Google’s move to set up Project Zero is very welcome. The infrastructure on which we run our businesses and our lives is showing its fragile nature as each new, successful attack is disclosed. Unfortunately, we all share significant risks, not least because IT tends towards “monoculture”, with only a few major pieces of hardware and software being used most of the time. Organizations use the common equipment because it’s cheaper, because it’s better understood by staff, and because we all tend to do what we see our neighbors doing. These upsides come at a cost, though – it means attackers can find a single defect, and it can open thousands or even millions of doors, as we recently saw with Heartbleed. This situation isn’t likely to change soon, so it’s welcome news whenever there are more eyes on the problem, trying to find and disclose defects before attackers do.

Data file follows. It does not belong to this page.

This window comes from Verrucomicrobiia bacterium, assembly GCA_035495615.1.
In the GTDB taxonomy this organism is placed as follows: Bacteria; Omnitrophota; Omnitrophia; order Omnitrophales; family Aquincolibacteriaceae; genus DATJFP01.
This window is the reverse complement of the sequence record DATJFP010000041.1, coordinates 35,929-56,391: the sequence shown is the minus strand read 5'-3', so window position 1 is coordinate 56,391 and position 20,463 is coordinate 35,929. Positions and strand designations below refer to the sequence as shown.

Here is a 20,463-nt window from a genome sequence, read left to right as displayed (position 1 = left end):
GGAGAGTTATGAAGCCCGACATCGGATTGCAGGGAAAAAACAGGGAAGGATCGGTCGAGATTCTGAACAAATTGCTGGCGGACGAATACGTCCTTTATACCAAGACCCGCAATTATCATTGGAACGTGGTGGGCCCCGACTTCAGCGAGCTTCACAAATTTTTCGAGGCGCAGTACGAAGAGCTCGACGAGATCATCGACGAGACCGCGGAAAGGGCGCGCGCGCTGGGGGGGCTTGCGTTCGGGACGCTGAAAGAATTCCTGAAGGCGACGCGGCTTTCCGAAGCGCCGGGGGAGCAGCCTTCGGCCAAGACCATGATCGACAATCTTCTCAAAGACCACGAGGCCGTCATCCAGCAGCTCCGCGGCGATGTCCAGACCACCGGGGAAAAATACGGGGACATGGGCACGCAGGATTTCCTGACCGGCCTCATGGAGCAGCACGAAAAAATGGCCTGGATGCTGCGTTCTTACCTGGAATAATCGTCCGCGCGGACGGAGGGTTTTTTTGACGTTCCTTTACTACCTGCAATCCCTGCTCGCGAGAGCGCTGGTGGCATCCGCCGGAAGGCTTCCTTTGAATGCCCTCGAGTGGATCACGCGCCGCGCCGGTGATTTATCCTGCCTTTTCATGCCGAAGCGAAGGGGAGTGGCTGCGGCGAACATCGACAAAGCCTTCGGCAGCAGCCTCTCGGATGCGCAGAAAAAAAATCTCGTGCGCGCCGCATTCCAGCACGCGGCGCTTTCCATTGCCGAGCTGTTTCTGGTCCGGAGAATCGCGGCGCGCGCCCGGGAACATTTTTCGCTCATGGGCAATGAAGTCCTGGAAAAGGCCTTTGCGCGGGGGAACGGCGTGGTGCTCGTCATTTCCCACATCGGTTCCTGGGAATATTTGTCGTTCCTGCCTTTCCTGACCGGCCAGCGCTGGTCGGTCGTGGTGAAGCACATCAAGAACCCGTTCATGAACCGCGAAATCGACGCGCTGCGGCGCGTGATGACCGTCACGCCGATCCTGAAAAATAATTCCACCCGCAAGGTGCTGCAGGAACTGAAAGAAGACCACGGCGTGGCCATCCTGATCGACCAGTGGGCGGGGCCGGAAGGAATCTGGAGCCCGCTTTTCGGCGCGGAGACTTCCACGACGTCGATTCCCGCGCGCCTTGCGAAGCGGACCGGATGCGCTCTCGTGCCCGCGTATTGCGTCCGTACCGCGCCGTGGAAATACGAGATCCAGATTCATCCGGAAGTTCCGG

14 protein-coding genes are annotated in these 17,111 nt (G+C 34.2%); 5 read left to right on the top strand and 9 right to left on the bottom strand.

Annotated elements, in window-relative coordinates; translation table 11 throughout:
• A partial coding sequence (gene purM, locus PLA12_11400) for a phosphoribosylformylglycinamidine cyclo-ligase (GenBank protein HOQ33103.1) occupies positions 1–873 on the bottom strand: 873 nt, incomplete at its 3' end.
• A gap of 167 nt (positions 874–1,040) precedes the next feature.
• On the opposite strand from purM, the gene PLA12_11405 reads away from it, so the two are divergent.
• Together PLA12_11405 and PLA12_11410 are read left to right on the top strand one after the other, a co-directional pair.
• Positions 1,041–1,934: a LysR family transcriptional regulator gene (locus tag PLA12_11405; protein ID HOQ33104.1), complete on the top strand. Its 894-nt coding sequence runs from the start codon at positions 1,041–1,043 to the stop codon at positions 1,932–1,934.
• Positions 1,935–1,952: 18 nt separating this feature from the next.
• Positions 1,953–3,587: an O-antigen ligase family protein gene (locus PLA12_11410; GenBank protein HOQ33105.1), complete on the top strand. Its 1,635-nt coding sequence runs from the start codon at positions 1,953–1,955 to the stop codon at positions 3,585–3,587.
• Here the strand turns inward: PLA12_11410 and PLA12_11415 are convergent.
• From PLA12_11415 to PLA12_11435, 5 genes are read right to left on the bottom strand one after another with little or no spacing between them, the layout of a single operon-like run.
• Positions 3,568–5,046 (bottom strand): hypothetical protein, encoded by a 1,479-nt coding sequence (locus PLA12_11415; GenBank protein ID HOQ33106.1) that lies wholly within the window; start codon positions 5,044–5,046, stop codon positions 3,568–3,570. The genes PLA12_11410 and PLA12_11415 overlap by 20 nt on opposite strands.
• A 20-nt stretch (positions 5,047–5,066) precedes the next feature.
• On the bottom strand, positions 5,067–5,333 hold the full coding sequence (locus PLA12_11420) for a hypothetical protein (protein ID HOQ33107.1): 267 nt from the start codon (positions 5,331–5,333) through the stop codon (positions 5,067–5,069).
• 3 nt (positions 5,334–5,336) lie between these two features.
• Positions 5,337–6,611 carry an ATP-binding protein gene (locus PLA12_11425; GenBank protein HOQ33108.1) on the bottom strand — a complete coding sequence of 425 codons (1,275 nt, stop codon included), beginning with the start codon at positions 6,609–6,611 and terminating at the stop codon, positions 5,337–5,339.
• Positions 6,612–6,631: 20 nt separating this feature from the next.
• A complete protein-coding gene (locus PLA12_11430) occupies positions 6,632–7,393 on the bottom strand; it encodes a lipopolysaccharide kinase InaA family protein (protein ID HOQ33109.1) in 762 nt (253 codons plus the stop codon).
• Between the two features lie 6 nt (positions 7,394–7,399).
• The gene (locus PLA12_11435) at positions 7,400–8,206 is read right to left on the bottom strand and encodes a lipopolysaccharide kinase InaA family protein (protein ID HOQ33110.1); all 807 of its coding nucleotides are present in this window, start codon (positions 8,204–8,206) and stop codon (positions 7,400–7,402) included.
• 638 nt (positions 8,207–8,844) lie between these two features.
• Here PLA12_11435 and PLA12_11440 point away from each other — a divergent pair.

Attacks proliferate rapidly – very rapidly, in a quite robust market for newly found, highly effective vulnerabilities. As they do so, it has become crystal clear that traditional passive, reactive methods of defense are insufficient. Google’s investment underscores the critical importance of proactive analysis of potential attack vectors. Any organization that is not developing a set of defenses from proactive analysis through reactive defenses is leaving the door open to attacks. Defenders need ways to automate – to pick up all the discoveries as they are found by the “good guys”, so they can assess their own risk and keep up with remediation. Recent incidents like Code Spaces and Target make clear that the health of enterprises and the careers of their executives are at stake; just expecting defenses to hold without some way to automate validation is not tenable. Hope is not a strategy.